To me, Tino Rangatiratanga is both a right and a duty. Maori are guaranteed our rights to our whenua, our kainga, and our taonga under Article 2 of Te Tiriti. Accepting, as we do, that Tino Rangatiratanga means the ability of Maori to decide for ourselves the approach that we take in terms of our land, our home (or more widely, territory and peoples), and those things we hold dear; there is also a corresponding duty on Maori to preserve such things. With issues such as these negative statistics it is important to acknowledge the role of colonisation in creating the problem, but it is more important for our leaders to stand up and take responsibility for addressing such problems. A true leader does not hide behind excuses of colonisation, a true leader works to remedy the failings of the State because it is the health and vitality of the individual, the whanau, the hapu and the iwi that is the most important to us as Maori.
The Mana Party
What then will the Mana Party bring to the New Zealand Parliament? Unlike at his launch, Harawira was talking more about the importance of upholding Maori rights and being an independent voice for Maori. He stated, perhaps to the relief of many within Te Ao Maori who were concerned with the overtly left-dominated approach, that the Mana Movement would be about Maori representation to defend Maori interests. That said, it is clear that there is already a crisis of identity within the Mana Movement. Harawira attempted to pitch his party as both a Maori kaupapa party and a left wing party. When asked to justify his rationale for that by Brash he responded with deflection. Where in areas such as his beliefs around Te Tiriti o Waitangi in which Harawira provided clear responses, here there was deflection – a clear indication that he himself has not fully worked out how the two paradigms are going to interact with each other.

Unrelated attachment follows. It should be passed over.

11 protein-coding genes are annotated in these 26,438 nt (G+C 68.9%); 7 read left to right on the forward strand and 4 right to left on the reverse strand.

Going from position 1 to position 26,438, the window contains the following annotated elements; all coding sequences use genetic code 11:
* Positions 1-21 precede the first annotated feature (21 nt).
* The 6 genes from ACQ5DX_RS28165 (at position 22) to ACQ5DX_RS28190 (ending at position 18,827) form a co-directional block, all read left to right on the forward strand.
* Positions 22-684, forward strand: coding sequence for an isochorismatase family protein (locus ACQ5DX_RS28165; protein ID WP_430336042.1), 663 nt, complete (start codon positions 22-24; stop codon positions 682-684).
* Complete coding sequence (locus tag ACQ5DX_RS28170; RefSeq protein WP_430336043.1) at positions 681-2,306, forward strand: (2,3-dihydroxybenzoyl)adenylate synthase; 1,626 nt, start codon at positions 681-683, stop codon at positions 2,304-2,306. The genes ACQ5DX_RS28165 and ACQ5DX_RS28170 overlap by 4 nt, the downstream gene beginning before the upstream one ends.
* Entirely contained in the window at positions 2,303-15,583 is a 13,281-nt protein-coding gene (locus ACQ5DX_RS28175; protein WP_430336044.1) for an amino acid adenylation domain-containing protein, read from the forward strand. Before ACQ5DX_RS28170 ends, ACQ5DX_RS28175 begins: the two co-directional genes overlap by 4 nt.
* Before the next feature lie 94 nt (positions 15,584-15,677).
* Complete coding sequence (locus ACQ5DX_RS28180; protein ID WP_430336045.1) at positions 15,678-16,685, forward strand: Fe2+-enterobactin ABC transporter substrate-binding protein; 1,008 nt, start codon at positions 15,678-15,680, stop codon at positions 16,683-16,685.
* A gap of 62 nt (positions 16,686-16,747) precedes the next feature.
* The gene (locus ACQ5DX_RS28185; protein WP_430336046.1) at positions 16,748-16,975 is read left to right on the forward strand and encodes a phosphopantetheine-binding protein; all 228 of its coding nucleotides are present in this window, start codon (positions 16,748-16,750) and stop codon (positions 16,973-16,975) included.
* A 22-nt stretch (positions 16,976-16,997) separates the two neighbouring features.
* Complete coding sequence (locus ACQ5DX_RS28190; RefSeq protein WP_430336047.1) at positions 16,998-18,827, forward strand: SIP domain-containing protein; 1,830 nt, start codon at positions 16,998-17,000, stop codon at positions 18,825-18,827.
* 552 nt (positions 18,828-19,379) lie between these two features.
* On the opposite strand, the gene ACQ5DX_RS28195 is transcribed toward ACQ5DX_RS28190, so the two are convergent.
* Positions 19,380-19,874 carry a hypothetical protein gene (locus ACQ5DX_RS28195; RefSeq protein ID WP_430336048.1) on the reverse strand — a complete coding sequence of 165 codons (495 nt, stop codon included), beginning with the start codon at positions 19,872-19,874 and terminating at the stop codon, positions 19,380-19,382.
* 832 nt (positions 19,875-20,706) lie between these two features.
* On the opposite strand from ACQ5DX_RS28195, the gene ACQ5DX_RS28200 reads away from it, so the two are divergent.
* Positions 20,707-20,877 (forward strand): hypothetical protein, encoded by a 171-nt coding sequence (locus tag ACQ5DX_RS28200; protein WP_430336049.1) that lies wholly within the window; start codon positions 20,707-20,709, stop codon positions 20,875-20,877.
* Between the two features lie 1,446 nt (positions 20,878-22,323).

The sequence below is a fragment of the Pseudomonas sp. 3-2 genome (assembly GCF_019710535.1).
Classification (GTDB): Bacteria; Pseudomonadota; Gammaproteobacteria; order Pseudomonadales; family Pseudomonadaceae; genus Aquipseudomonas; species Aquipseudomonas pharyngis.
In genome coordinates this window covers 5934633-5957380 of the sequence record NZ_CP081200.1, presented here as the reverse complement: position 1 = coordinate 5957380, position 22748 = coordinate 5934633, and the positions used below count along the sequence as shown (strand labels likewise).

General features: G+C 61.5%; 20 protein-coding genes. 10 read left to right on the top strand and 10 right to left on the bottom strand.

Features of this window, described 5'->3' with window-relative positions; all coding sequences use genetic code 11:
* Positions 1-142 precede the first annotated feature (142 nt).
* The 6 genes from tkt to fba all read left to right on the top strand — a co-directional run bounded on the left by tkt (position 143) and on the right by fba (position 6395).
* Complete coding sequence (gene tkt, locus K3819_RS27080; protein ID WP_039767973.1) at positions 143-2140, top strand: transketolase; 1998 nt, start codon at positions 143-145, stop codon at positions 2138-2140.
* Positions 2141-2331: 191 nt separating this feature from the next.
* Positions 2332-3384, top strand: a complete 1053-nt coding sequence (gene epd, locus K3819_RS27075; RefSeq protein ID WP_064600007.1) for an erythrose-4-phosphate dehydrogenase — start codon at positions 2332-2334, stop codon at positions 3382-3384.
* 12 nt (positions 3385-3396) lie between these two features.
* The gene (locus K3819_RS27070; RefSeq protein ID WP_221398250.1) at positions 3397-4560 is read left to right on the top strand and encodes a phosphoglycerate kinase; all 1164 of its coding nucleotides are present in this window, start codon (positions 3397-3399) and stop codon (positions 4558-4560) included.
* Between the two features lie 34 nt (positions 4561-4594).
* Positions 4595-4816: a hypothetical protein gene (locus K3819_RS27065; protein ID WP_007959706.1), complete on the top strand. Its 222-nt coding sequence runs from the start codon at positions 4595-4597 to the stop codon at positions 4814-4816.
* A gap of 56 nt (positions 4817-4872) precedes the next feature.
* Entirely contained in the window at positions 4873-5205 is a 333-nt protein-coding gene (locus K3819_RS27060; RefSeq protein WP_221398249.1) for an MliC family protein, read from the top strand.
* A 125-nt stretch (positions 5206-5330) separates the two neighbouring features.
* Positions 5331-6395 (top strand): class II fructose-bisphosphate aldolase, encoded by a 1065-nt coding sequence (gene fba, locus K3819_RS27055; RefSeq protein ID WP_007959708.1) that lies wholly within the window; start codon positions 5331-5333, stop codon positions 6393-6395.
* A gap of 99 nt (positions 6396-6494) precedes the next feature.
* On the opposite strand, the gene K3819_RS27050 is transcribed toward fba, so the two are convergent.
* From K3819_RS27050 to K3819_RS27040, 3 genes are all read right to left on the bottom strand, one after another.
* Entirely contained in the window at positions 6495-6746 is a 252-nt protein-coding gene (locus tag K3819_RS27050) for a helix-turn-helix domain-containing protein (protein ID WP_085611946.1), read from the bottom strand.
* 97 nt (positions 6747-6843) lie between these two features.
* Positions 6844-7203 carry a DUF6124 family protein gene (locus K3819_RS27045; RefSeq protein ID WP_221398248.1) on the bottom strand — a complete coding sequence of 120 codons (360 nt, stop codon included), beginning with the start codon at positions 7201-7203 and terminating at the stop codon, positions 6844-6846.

Engagement with the Maori Party
Unsurprisingly, Harawira was not complementary in his description of the Maori Party, at one stage calling them the “Maori translation service of the National Party.” I take anything Harawira says about the Maori Party with a grain of salt nowadays given the nature of his departure and I would caution against reading too much into this comment. The Maori Party, in my opinion, continues to provide an independent voice for Maori within Parliament. On issues which it considers harmful to Maori, the Maori Party MP’s have exercised their right to vote against the Government. It is the nature of MMP politics that the minor parties are always going to encounter a majority-partner who dictates terms most of the time. What needs to be remembered is that National did not need to establish a relationship with the Maori Party. In 2008, we elected a National-ACT Government. An invitation was issued to the Maori Party to form a relationship with the National Party and that opportunity was taken up. It has allowed for small successes for Te Ao Maori that would not have been achieved otherwise, and this is not something to be lightly dismissed.